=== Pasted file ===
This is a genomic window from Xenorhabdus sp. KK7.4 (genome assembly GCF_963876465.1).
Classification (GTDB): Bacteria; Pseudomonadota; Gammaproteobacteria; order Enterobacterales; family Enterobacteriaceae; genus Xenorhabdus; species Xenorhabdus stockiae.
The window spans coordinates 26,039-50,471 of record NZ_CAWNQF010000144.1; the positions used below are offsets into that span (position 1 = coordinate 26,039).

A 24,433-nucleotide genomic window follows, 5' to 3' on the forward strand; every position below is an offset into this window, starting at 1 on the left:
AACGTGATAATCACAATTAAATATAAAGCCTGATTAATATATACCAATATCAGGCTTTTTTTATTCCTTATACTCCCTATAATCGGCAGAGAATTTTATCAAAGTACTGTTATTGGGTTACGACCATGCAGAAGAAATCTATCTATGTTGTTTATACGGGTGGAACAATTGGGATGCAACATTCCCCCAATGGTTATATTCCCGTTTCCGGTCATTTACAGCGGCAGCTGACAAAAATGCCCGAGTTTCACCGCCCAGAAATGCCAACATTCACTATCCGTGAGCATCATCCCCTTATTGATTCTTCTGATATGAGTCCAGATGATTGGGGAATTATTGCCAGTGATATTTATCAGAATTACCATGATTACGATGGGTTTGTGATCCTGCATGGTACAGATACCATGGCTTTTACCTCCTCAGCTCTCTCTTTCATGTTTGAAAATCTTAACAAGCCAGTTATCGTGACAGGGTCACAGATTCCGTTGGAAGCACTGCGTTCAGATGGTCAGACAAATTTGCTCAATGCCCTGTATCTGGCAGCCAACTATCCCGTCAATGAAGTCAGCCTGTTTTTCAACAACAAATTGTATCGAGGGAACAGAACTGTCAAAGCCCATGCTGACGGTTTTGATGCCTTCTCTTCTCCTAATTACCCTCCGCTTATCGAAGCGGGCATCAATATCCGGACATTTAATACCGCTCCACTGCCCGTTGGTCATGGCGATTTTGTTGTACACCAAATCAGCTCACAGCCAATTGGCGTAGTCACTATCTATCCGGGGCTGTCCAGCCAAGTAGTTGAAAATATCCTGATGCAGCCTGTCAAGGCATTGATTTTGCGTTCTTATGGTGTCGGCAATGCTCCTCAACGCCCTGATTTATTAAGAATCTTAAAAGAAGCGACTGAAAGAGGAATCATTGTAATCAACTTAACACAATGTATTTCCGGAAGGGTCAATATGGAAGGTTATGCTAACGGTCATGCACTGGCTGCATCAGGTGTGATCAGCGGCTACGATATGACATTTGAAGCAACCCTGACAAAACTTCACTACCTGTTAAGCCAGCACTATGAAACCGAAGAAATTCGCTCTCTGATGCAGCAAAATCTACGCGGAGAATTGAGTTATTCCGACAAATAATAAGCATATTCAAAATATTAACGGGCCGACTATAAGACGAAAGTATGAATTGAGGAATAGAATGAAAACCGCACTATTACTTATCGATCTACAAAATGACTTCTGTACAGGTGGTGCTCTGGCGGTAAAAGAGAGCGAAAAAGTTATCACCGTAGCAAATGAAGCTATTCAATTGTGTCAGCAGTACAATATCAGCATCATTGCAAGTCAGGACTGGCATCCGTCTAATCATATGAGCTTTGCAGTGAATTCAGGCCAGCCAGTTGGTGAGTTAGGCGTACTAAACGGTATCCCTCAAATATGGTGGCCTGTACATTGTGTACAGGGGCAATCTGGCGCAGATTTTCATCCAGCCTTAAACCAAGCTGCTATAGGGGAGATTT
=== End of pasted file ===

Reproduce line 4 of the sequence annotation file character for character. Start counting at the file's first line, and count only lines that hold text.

A 24,433-nucleotide genomic window follows, 5' to 3' on the forward strand; every position below is an offset into this window, starting at 1 on the left: